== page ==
“He’s dead, remember? Not that that matters much in this town anymore.”
It seems there are many things that don’t matter much in Gotham City or in Gotham as a television show. As we have seen in previous seasons, characters that show a residue of potential are quickly knocked off the board, almost as if in response to the “no one is safe” attitude of Game of Thrones. You know what else doesn’t seem to matter much – depth of story and themes. As I was beginning to laud the show for digging deeper, my shovel was slapped out of my hands in a block move that would make Dikembe Mutombo proud.
We open Season 4 three months after the events of the Season 3 finale and crime is at an all-time low. Everyone is happy, most notably the politicians, though the credit goes to the Penguin, who has implanted a city-wide crime licensing program. It seems one cannot run amok in Gotham without one lest they run into Victor Zsasz and are straightened out, which is a euphemism for being whacked, which is a euphemism for being killed.
For a percentage of the take, Penguin will allow you to commit a crime in the city. It’s as the new Mayor says “unionizing crime”, but it appears that only applies to robbery and theft – no mention of murder, kidnapping, etc. Are there more comprehensive programs that are to be rolled out? Is murder off the table, save for Penguin and his men?
Perhaps more platitudes should go to Penguin. After all, as both Mayor and now Gangster Number One, he has achieved what the ever-corrupt GCPD couldn’t do – make Gotham safe. Maybe the problem lies with Gordon and his priorities. When he learns of Penguin’s plan, he is more concerned with proving the GCPD (and by extension himself) are still relevant than the ever deepening corruption of the city. I never thought that Gordon’s engine runs on ego – machismo yes, but not ego – and therein lies a problem of character or rather, uncharacteristic of this character.
Penguin’s plan raises many interesting thematic questions in this episode. If violent crime is down, does it matter how the numbers dropped? Do Penguin and his organization have tools in place that Gordon and his GCPD do not? Does the GCPD have tools that Penguin doesn’t or doesn’t care to have?
Make no mistake; Penguin is not serving the public good, rather his own agenda and he profits handsomely from his scheme. But we see how easily the people of Gotham are resigned to go along with it, seemingly as no one gets hurt in the process.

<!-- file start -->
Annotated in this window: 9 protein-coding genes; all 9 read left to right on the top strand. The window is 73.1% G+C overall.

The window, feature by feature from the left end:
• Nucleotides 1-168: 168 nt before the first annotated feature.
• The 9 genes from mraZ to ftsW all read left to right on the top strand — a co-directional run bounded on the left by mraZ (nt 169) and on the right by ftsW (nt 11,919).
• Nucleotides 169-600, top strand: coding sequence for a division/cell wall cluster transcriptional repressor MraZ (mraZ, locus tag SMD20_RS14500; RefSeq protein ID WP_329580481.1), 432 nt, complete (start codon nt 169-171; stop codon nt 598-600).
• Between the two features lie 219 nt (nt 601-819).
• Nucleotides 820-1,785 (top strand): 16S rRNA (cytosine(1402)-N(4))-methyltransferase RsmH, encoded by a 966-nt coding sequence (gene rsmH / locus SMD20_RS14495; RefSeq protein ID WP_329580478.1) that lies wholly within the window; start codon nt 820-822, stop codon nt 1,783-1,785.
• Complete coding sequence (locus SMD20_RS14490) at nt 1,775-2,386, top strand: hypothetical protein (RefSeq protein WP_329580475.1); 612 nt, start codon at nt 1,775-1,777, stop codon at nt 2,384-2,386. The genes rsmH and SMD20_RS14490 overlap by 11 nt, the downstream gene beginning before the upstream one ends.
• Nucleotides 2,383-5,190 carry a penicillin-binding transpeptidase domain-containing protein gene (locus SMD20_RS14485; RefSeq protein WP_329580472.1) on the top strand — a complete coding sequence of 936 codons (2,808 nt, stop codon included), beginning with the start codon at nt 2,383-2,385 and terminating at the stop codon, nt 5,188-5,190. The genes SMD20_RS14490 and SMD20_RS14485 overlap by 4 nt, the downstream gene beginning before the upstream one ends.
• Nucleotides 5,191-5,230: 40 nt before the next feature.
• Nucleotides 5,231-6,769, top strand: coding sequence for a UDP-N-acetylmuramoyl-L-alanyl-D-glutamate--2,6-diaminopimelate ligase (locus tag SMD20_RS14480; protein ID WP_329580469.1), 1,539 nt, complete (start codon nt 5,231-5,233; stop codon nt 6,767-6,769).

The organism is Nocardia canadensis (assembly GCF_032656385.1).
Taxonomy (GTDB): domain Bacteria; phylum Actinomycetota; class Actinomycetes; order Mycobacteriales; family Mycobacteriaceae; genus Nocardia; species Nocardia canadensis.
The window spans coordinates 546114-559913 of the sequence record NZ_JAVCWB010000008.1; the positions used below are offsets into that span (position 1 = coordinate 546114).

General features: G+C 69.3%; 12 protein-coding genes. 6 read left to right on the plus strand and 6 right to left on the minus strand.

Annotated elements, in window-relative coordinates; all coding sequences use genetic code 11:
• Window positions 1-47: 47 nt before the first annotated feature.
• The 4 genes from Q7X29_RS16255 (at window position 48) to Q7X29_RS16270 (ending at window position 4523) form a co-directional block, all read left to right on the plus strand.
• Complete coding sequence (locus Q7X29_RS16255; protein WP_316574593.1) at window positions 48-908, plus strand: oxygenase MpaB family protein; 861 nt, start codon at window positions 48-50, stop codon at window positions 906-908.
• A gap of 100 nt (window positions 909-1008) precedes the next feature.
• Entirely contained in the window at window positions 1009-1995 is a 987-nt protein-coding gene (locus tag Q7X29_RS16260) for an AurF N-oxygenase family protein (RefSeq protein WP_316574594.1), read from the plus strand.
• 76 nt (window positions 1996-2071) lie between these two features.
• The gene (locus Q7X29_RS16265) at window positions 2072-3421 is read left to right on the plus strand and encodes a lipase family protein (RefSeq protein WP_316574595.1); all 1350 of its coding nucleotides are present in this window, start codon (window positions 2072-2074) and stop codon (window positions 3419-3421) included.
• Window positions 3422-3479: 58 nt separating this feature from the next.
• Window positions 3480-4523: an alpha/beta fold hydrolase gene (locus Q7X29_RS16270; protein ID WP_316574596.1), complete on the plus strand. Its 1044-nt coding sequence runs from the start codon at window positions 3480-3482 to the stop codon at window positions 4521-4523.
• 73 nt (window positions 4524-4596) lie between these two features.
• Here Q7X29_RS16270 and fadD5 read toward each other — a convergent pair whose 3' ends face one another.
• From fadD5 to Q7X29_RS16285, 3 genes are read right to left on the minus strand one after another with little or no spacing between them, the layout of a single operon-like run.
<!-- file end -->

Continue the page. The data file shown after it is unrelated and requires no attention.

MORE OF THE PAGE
But here’s the rub; there are lots of good questions raised but then left unanswered as the show plays it safe with a plot that involves Gordon baiting a rogue gang (who don’t play by Penguin’s rules) and Penguin to square off at the grand opening of Penguin’s new club, The Iceberg Lounge, whom he took from Babs and Tabs at the end of last season.
Penguin sees Jim’s “ham-fisted manipulations” from a mile away and catches the gang with the intent on making a public example out of them. As do the best-laid plans of mice and men, this one goes awry at the hands of Ivy, who kills the power and gives the gang a chance to release Crane’s toxin on an arrogant Penguin who then hallucinates a Riddler emerging from his Han Solo-esque slumber and scaring the pants off him.
I’m not sure if Ivy did what she did out of spite (seeing as she was constantly moved to the back burner both figuratively by the writers and literally by Penguin and just about everyone else on the show save Selena) or by some residue of a moral compass. I will concede it must be difficult to write a character who is fifteen emotionally, intellectually and mentally with the body of a thirty year old without making things creepy.
The other problem is I am not confident Gotham will explore that character angle; there’s been enough evidence in the past to support my concerns. But let’s cross that bridge when we get to it, shall we? As of this episode, Ivy’s decision has given the GCPD some power and they round up the gang while proving their value to Gotham City. But if the GCPD’s relevance really wants to be proved, the show needs to address the issues Penguin’s licensing brings up, as well as depict it as something other than a corrupt organization that operates with the same logic as the criminal syndicates they are supposed to shut down.
Perhaps what we as the audience are to infer is that playing by the rules is a less effective method in achieving one’s goals. That may be true, but other shows have explored in depth similar themes and have done so very well – see The Shield. Perhaps it’s no coincidence that Michael Chiklis, who starred in The Shield, is now on Gotham. It’s also worth noting that accountability counts for something, and this could have been a long-play thematic debate over the course of the series, especially considering we are now seeing Bruce Wayne in his vigilante-lite first steps toward Batman.
Sadly, this doesn’t seem to be the debate Gotham wants to present, and there will never be any meaningful tension on the show between crime and justice as a result. Gordon will be as irrelevant as he fears he is, and villains like The Scarecrow will be at the epicentre of the chaos, of which there is an abundant supply in Gotham to keep the baddies busy.
Another season underway and another episode of serious Harvey; I really want more sarcastic Harvey, please. Thankfully Robin Lord Taylor is out of the gate in full stride as a reinvigorated Penguin, and I suspect we will see Cory Michael Smith come in from the cold sooner than later (see what I did there?). And we did get some good lines from Victor Zsasz, so I’m happy.